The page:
Dating from 1962, this glamorous tableau was shot on location at the long-since closed Walnut Tree restaurant in William Street, Melbourne. It’s especially noteworthy for the male model standing in the background – none other than Bruno Benini before he became a fashion photographer himself! (Anyone else think the dark-haired bloke at the front looks like Don Draper’s cosmic twin?)
Photo: Henry Talbot, 1965 (image found on
A vintage print of this candid and evocative photo appears to be for sale on the Josef Lebovic Gallery website, with the following accreditation:
Helmut Newton...and Henry Talbot. [Behind the Scenes at a Fashion Parade], c1965…Studio stamp reads "Helmut Newton & Henry Talbot Pty Ltd. Latrobe Court, 165 Latrobe St. [Melbourne]. [Ph] 662 2199, 662 2208. No. 506/35 Pos. 186." 
I’m guessing it’s a Talbot: by 1965, Newton was long gone, pursuing world domination on the other side of the world.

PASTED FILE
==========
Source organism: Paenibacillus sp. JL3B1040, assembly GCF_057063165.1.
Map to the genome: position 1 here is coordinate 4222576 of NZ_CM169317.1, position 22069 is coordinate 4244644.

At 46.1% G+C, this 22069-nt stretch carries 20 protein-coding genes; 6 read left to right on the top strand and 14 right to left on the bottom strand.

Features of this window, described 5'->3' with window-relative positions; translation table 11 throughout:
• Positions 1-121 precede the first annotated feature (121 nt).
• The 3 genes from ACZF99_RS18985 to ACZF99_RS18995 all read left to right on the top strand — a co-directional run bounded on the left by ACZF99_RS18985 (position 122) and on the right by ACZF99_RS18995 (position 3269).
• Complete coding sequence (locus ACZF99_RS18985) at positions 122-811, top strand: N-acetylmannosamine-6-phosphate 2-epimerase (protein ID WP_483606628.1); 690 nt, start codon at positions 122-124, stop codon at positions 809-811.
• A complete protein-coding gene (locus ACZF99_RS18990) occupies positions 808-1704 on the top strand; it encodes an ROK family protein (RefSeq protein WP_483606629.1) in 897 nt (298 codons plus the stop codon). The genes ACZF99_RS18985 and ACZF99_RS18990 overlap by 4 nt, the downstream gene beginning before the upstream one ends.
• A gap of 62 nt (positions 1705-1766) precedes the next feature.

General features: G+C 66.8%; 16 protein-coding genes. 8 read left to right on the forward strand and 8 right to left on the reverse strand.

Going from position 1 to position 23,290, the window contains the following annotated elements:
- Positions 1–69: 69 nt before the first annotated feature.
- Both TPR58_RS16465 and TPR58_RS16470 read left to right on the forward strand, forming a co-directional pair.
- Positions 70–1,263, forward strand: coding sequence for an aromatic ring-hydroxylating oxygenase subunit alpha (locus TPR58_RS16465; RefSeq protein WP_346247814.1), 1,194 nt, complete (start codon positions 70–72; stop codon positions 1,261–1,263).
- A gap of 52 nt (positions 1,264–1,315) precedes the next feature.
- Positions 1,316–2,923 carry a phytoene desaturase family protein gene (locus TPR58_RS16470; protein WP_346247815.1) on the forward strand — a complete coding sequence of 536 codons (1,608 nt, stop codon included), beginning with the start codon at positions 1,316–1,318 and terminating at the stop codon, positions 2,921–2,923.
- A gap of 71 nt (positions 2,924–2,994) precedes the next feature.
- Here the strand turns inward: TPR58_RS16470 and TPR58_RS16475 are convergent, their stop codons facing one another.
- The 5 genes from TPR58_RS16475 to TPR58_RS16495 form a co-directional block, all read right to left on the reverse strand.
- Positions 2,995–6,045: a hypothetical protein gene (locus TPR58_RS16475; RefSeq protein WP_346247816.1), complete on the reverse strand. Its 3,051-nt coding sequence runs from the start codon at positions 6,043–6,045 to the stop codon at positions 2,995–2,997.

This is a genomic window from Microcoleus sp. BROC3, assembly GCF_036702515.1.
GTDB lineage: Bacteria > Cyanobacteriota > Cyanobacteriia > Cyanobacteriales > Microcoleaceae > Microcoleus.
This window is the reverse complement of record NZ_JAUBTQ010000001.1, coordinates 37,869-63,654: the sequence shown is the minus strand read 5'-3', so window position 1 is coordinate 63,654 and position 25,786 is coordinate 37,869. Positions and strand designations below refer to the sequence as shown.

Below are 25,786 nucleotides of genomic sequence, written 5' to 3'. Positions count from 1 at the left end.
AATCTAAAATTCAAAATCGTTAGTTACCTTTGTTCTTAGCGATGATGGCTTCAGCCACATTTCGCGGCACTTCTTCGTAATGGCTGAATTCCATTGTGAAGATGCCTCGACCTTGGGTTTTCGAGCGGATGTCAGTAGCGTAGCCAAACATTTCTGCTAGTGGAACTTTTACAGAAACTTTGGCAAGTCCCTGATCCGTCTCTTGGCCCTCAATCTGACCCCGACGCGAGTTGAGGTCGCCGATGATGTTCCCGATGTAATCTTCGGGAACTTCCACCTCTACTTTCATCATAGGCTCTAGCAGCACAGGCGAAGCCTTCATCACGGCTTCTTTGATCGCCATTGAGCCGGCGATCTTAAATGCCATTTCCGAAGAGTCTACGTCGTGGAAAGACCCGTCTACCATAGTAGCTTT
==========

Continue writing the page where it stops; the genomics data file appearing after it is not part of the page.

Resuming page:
Here’s one final jaw-dropping example of Talbot’s work, taken for Fibremakers Australia. I mean, wowsers! Not only does this photo of Jackie Holme (Billy Thorpe's ex) grooving against the Parkes telescope tap into the decade’s obsession with all things space-age, it also captures its sense of freedom, fun and female fabulosity. They don’t make fashion photography like this any more…
Photo: Henry Talbot, 1964/5; National Gallery of Australia; NGA 89.1436
Given his eye-catching style, it’s no surprise to learn that Henry Talbot won a raft of prestigious awards during the 50s and 60s, the Australian Photo News’s Fashion Photographer of the Year (1958) and a Distinctive Merit Award from the Art Directors Club of Melbourne (1968) among them.